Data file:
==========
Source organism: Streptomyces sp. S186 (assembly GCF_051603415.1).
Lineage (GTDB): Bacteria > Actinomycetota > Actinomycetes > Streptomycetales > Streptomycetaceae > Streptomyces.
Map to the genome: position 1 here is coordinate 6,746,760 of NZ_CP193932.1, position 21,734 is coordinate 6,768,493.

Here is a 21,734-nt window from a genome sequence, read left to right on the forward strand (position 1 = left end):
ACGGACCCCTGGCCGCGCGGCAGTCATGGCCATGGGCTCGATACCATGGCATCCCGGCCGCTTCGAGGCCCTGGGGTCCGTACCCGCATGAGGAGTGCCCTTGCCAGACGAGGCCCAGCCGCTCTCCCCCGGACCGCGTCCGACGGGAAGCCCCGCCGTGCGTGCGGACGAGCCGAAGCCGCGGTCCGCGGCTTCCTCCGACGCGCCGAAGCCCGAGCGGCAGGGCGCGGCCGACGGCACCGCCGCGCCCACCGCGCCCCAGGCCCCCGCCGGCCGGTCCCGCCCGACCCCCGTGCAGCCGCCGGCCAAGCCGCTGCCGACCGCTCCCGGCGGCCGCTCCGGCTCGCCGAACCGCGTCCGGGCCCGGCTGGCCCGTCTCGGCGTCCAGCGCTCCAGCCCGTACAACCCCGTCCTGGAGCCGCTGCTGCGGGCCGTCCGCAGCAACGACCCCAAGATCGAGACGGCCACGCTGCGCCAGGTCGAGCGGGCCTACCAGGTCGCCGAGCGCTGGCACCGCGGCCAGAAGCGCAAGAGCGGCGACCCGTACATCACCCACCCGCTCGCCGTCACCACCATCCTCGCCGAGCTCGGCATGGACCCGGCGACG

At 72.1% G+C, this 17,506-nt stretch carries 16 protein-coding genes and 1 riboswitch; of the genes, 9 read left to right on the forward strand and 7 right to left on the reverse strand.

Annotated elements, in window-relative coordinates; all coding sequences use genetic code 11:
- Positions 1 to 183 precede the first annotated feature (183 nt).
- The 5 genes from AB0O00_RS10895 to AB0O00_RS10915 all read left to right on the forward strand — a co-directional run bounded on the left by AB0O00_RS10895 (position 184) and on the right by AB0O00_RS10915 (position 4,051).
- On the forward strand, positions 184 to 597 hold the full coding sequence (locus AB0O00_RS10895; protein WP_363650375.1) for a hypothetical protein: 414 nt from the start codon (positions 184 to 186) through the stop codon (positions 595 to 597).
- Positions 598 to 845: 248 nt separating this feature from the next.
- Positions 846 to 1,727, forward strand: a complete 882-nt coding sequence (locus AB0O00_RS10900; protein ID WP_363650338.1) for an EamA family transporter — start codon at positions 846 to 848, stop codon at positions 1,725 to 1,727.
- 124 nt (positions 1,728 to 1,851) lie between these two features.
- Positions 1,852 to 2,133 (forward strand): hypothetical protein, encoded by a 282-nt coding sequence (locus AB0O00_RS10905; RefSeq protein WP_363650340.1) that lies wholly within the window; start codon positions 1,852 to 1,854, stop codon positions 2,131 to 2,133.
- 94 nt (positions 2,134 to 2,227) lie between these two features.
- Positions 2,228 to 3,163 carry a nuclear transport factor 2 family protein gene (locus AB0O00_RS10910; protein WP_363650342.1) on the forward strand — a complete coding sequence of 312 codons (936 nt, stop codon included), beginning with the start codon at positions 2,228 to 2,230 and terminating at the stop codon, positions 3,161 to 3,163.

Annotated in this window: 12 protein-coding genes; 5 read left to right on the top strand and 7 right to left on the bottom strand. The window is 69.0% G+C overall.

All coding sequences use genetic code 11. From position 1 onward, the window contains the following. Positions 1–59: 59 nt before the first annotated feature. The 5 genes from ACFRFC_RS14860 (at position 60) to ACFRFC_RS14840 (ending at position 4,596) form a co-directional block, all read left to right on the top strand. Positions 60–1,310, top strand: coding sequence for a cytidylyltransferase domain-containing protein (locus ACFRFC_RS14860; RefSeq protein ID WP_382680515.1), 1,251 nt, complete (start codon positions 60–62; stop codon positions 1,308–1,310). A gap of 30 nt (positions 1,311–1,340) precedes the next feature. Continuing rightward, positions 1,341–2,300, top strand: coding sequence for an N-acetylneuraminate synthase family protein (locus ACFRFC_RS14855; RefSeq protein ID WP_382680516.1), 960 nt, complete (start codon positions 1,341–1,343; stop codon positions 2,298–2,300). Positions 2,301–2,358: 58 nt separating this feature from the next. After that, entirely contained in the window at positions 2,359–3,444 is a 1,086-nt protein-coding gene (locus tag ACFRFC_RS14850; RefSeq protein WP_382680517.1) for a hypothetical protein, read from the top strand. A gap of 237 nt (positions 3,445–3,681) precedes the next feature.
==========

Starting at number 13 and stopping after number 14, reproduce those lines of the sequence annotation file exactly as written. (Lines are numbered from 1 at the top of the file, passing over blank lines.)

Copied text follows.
- 124 nt (positions 1,728 to 1,851) lie between these two features.
- Positions 1,852 to 2,133 (forward strand): hypothetical protein, encoded by a 282-nt coding sequence (locus AB0O00_RS10905; RefSeq protein WP_363650340.1) that lies wholly within the window; start codon positions 1,852 to 1,854, stop codon positions 2,131 to 2,133.